This was another book that I picked up on my weekly trips to 7-11 on Thursdays when new comics would drop. Green Lantern was at this point one of my favorite characters, primarily due to his stories in the back of FLASH. I wasn’t quite as wild about the GL/GA incarnation of the character–while I liked Green Arrow just fine, I didn’t really need him around to enjoy a Green Lantern story. This cover commits one of the recurring cardinal sins of 1970s comics: the cover image shows the cliffhanger of the issue. This happened with alarming regularity in the 70s and it pissed me off every time. The hook of the cover was to find out what was going to happen in this situation, so finding out at the end of the book that you had to seek out a subsequent issue to get your answers felt like a cheat and a con.
Writer Denny O’Neil, I suspect, felt the opposite to the way I did. He’s made no secret over the years that his preference was always for the more human-level characters such as Green Arrow, rather than the uber-powerful and unearthly Green Lantern and his like. Denny, though, was a bit trapped here by his own success. His version of GL/GA with Neal Adams ad made the book an industry legend, and with it brought back from extinction, he was the obvious writer for it. But times had changed and the sort of relevance/social commentary tat had driven the original GL/GA wasn’t what was being asked for now. Consequentially, Denny found himself having to come up with more cosmic adventures with which to challenge the Lantern and yet find an interesting role within them for the Arrow. It’s a balance he wasn’t able to hit with regularity, and even as a reader I could feel him favoring Ollie over Hal. I was relieved in a couple years when Green Arrow was jettisoned from the series and it became a solo GREEN LANTERN title once again.
Te story this opens in deep space, with a figure that seems to be Green Lantern coming across a firefight in space. The Emerald Warrior intervenes, but is shot dead by one of the ships–and we see that this isn’t our Green lantern, Hal Jordan, but rather another of the 3600 GLs who patrol the universe on behalf of the Guardians. Among the two warring starships, there is only a single survivor of the fight, and he directs his crippled ship towards Earth, colliding with and damaging a dam as it makes planetfall.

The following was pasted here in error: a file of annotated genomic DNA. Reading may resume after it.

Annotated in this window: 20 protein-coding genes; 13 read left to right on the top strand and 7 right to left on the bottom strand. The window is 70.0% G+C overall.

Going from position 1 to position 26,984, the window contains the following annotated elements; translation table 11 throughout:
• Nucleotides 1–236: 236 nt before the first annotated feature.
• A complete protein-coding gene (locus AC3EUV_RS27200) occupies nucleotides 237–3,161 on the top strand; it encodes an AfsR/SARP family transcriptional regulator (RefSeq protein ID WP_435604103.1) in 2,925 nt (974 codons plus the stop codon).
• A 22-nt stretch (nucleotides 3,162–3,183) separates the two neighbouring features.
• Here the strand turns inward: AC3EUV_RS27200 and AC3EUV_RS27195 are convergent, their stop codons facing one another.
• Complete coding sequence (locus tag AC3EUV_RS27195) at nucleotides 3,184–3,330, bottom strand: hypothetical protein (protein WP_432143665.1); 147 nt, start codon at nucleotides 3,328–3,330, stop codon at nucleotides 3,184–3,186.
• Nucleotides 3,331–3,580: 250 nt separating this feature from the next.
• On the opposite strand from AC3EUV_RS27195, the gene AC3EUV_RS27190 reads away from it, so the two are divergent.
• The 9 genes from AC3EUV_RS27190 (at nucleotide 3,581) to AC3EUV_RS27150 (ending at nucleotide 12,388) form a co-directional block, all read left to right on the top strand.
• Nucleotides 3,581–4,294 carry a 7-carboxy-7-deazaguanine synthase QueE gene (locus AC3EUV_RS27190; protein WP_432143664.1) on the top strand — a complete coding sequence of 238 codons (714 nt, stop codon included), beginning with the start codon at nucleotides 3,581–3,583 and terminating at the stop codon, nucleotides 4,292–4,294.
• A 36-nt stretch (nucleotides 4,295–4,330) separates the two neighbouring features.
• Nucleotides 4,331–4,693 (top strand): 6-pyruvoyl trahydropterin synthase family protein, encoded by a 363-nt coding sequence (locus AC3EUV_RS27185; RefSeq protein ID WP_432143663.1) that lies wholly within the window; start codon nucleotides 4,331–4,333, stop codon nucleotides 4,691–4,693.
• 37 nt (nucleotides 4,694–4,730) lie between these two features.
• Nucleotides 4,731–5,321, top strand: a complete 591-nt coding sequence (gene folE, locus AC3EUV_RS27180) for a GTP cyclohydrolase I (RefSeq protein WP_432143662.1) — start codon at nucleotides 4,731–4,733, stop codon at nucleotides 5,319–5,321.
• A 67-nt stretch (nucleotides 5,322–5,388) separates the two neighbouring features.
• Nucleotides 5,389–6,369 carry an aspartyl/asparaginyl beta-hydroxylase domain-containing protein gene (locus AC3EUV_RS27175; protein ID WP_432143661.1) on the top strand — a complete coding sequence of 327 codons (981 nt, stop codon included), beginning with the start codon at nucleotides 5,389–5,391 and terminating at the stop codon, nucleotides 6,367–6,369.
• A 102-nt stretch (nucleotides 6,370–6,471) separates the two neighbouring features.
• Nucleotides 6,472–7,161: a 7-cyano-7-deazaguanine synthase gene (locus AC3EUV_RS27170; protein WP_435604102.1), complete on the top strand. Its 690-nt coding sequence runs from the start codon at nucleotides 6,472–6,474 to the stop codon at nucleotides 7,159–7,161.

Fortunately, truck driver Hal Jordan happens to be in the area and he hears about the crippled dam over his CB radio. Becoming Green lantern, he races to the scene in time to shore up the dam and prevent a disaster. But upon seeing him, the surviving alien recognizes his uniform as that of a Green Lantern and opens fire on him. Much like his fellow ring-slinger before him, Hal is shot down by bolts his power ring is helpless to deflect, and while he isn’t instantly killed like his comrade was, he finds himself paralyzed and floating in the river, only minutes away from drowning.
But that’s a bit of false drama, as GL recovers in a few seconds and heads off after the alien. meanwhile, on Oa, we learn that the Guardians have detected the formation of a Time-Null zone above Earth. This handy plot device is perilous, and they try to warn their Earthbound Green lantern about its presence. But the zone interferes with their communication–so as Hal tracks the alien into space, he gets trapped in the zone, frozen in a single instant of time. Meanwhile, Green Arrow’s relationship with Black Canary is on the rocks, and this has Dinah re-evaluating her life and er choices. So when the alien goes on television to offer crew positions on his starship, she decides to take him up on his offer.
There’s a mental test tat all applicants need to take, but Dinah aces it easily. Ollie comes out to try to convince her to stay, but, failing that, he takes the test as well, but it’s a no-go. He’s not permitted to join the crew. Undaunted, he dons his green Arrow gear and makes his way aboard the ship as a stowaway, his instincts telling him that this all can’t be on the up-and-up. And it isn’t. The alien is using the brain-energy of his supposed crewmen as fuel for his vessel–they’re captives to be used up, not crew at all.
Green Arrow emerges from concealment and tries to put a stop to this. But while they’re wearing those brain helmets, the earthlings are all under the mental domination of the alien, and they swarm Green Arrow, overpowering him by seer numbers. Ollie can’t bring himself to even fight back against a mesmerized Dinah. And so, the alien opens an airlock, intending to have Green Arrow hurled out of the ship into the void of space–and there, in a tiny panel at the bottom of the page (and without Green Lantern even in evidence) we are To Be Continued. This makes me wonder whether this two-parter may have started life as a longer single-issue story and was broken in half in order to make it fit. No idea. But I can tell you that I thought this wrap-up to the issue was unsatisfying all around.